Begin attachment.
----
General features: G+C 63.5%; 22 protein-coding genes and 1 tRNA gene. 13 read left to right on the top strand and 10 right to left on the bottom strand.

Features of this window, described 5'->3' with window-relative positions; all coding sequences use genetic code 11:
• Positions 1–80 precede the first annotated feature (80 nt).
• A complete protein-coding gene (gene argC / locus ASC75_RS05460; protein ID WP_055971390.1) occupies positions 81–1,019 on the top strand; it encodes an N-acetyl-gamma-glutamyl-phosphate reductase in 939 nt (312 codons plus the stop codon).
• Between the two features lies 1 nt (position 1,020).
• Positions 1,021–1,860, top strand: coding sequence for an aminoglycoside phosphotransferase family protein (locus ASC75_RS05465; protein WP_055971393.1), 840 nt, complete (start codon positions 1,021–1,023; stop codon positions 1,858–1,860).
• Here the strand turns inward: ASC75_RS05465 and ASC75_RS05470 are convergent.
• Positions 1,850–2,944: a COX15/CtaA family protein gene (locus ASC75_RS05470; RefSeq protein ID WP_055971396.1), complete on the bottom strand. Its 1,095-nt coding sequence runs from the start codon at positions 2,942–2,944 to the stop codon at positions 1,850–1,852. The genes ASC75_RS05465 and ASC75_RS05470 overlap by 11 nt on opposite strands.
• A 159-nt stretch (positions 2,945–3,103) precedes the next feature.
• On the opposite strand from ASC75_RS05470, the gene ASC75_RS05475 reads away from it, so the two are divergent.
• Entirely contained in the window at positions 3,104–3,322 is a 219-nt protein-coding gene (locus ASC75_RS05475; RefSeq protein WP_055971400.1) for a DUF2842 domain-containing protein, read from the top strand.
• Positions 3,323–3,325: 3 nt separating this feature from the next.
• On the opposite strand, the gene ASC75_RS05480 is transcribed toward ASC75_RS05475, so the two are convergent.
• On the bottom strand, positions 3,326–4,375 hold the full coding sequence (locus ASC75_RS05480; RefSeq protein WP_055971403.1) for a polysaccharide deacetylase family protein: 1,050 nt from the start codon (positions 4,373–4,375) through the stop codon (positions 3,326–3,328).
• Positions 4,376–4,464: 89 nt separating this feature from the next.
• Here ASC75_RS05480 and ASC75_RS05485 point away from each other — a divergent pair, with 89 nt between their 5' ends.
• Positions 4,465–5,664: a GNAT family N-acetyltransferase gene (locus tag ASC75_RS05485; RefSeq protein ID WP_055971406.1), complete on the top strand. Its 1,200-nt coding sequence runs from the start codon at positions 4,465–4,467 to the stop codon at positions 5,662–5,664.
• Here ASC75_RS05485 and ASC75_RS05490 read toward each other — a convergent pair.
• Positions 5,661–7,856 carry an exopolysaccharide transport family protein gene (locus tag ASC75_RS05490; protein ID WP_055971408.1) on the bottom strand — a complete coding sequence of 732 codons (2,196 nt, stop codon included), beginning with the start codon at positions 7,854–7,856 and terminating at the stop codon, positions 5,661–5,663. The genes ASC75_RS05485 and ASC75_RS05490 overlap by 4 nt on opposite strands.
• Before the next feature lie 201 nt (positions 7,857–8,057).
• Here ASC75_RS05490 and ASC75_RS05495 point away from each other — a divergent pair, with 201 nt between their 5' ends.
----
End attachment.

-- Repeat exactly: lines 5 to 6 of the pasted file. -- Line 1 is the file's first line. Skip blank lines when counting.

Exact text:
• Between the two features lies 1 nt (position 1,020).
• Positions 1,021–1,860, top strand: coding sequence for an aminoglycoside phosphotransferase family protein (locus ASC75_RS05465; protein WP_055971393.1), 840 nt, complete (start codon positions 1,021–1,023; stop codon positions 1,858–1,860).